Using Simulation Training to Improve Culturally Responsive Child Welfare Practice (article in Child Welfare Practice with Immigrant Children and Families -- Special Issue of Journal of Public Child Welfare).
Leake, Robin. Holt, Kathleen. Potter, Cathryn. Ortega, Debora M.
Published: July-September 2010
Journal of Public Child Welfare
Vol. 4, No. 3 , p. 325-346
Taylor and Francis Group
530 Walnut Street Suite 850
Philadelphia, PA 19106
Child welfare professionals need to understand the complexities of the factors that influence parenting, values, and worldviews. Being able to work across cultures is critical to assessing safety, obtaining effective services, and creating permanent healthy families for children of color. The purpose of the project was to grapple with the challenge of increasing culturally responsive practice in a context of safety and permanency that is defined by American political and cultural values. The response to this challenge was a competency-based training program designed to enhance the effectiveness of child welfare practice with Latino families. A key feature of the training was a simulation to raise awareness and learning readiness through an experiential approach to learning. The simulation is the first component of a multi-faceted training curriculum aimed at the integration of culturally responsive practices in child welfare practice. The training series was part of a 3-year demonstration project funded by the Children's Bureau (Washington, DC). (Author abstract)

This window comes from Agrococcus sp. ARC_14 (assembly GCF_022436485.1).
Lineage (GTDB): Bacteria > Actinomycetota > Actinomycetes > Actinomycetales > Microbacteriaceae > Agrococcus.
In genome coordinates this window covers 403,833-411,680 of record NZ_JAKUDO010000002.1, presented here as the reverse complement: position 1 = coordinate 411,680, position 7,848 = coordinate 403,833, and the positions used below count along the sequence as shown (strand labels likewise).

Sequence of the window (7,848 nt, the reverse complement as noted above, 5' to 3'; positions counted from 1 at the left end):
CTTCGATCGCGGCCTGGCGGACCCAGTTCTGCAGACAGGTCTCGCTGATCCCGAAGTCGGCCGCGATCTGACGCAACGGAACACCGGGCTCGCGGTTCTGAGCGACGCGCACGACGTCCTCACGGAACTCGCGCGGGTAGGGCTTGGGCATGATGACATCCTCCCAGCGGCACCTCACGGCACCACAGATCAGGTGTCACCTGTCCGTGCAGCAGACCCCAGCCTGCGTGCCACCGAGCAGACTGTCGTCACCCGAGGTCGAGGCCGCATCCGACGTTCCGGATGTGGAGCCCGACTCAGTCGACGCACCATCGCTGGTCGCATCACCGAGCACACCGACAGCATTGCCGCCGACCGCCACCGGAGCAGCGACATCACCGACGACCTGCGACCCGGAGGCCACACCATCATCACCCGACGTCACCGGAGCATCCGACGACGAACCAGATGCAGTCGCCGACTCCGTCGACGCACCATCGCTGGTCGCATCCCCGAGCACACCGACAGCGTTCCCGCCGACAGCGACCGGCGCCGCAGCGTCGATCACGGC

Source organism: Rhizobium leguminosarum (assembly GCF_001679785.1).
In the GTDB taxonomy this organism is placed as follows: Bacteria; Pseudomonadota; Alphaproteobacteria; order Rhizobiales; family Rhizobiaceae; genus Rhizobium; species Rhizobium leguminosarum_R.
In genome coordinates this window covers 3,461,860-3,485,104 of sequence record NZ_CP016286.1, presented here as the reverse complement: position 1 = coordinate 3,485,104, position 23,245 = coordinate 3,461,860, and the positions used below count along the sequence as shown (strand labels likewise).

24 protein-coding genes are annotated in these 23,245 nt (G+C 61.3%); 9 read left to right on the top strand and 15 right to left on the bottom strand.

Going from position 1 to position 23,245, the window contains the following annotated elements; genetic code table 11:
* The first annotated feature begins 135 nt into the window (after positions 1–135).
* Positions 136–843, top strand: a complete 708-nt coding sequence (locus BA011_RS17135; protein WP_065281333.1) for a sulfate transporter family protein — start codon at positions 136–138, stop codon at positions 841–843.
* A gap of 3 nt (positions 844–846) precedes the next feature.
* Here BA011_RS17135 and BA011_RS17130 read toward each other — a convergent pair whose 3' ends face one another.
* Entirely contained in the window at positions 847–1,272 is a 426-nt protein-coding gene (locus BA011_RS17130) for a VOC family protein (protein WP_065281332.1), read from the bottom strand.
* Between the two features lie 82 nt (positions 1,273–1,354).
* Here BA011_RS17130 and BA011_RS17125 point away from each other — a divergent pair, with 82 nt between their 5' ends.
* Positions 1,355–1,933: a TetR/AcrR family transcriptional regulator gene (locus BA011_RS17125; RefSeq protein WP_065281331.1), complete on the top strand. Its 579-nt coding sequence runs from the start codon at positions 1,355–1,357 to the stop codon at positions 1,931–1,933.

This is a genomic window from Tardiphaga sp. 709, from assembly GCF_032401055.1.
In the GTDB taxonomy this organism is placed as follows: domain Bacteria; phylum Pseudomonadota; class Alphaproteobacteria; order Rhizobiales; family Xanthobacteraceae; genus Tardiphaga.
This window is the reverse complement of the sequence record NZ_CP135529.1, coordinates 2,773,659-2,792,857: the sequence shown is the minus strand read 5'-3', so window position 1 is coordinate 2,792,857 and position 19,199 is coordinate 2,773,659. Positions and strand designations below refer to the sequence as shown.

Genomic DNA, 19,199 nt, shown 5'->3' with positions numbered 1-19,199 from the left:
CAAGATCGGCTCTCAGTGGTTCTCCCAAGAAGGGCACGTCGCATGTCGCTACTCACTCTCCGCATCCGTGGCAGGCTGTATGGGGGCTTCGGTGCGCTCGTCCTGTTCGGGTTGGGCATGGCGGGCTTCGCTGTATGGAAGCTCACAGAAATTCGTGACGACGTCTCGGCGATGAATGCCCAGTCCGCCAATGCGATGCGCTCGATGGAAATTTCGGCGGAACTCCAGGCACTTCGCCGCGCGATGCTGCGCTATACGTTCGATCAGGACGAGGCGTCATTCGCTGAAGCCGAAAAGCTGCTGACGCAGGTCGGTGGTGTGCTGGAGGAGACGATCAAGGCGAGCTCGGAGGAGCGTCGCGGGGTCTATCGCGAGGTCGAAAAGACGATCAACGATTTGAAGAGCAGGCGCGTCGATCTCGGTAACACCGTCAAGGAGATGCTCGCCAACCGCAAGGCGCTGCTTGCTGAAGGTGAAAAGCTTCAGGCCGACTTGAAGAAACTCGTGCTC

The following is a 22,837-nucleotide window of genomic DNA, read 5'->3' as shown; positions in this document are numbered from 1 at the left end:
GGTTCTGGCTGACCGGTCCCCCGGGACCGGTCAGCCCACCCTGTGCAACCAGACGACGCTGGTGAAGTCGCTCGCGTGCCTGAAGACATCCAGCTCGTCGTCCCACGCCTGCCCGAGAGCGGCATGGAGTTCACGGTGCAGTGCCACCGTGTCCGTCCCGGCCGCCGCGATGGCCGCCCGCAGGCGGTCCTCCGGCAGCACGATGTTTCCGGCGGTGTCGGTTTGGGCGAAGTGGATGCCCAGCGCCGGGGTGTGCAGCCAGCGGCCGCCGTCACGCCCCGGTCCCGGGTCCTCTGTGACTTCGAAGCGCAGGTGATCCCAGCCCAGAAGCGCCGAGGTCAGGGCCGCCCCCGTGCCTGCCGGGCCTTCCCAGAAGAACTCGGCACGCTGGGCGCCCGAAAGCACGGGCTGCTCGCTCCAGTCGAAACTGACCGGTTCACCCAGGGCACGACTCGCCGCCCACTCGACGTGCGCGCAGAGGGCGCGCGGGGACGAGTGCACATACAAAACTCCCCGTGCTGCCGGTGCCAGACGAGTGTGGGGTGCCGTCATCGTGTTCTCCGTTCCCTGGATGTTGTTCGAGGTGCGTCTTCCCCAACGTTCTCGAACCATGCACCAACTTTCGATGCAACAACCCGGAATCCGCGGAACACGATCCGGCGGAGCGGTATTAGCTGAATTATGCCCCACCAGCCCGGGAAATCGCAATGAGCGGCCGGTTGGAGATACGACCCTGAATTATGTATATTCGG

cultural competency; immigrants; cultural factors; parenting; service delivery; child safety; permanency; child protection; professional training; demonstration programs